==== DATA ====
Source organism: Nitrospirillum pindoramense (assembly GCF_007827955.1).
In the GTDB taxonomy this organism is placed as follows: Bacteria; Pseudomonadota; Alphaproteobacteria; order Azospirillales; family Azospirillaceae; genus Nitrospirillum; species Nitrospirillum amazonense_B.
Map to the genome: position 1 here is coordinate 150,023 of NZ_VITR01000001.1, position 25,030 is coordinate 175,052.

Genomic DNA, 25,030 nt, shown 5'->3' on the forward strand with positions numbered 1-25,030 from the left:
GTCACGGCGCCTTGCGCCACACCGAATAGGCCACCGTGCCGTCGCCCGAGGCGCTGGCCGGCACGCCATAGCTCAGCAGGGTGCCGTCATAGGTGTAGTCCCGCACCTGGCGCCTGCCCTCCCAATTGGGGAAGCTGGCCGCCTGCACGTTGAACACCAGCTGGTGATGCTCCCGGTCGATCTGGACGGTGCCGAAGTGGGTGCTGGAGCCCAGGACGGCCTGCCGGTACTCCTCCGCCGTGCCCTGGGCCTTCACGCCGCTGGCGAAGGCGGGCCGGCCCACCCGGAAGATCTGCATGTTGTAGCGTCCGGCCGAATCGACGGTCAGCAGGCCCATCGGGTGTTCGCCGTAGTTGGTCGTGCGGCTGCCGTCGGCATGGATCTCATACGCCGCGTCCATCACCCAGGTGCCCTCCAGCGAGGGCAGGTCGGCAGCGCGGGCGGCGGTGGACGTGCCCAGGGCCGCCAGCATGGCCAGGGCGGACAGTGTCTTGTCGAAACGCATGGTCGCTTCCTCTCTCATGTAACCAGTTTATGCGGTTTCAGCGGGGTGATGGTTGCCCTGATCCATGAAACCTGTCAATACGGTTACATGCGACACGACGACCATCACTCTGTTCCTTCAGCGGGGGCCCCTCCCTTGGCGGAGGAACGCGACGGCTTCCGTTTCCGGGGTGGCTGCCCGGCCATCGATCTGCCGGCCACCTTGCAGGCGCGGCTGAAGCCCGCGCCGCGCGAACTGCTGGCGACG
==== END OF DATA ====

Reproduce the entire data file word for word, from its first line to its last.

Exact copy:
Source organism: Nitrospirillum pindoramense (assembly GCF_007827955.1).
In the GTDB taxonomy this organism is placed as follows: Bacteria; Pseudomonadota; Alphaproteobacteria; order Azospirillales; family Azospirillaceae; genus Nitrospirillum; species Nitrospirillum amazonense_B.
Map to the genome: position 1 here is coordinate 150,023 of NZ_VITR01000001.1, position 25,030 is coordinate 175,052.

Genomic DNA, 25,030 nt, shown 5'->3' on the forward strand with positions numbered 1-25,030 from the left:
GTCACGGCGCCTTGCGCCACACCGAATAGGCCACCGTGCCGTCGCCCGAGGCGCTGGCCGGCACGCCATAGCTCAGCAGGGTGCCGTCATAGGTGTAGTCCCGCACCTGGCGCCTGCCCTCCCAATTGGGGAAGCTGGCCGCCTGCACGTTGAACACCAGCTGGTGATGCTCCCGGTCGATCTGGACGGTGCCGAAGTGGGTGCTGGAGCCCAGGACGGCCTGCCGGTACTCCTCCGCCGTGCCCTGGGCCTTCACGCCGCTGGCGAAGGCGGGCCGGCCCACCCGGAAGATCTGCATGTTGTAGCGTCCGGCCGAATCGACGGTCAGCAGGCCCATCGGGTGTTCGCCGTAGTTGGTCGTGCGGCTGCCGTCGGCATGGATCTCATACGCCGCGTCCATCACCCAGGTGCCCTCCAGCGAGGGCAGGTCGGCAGCGCGGGCGGCGGTGGACGTGCCCAGGGCCGCCAGCATGGCCAGGGCGGACAGTGTCTTGTCGAAACGCATGGTCGCTTCCTCTCTCATGTAACCAGTTTATGCGGTTTCAGCGGGGTGATGGTTGCCCTGATCCATGAAACCTGTCAATACGGTTACATGCGACACGACGACCATCACTCTGTTCCTTCAGCGGGGGCCCCTCCCTTGGCGGAGGAACGCGACGGCTTCCGTTTCCGGGGTGGCTGCCCGGCCATCGATCTGCCGGCCACCTTGCAGGCGCGGCTGAAGCCCGCGCCGCGCGAACTGCTGGCGACG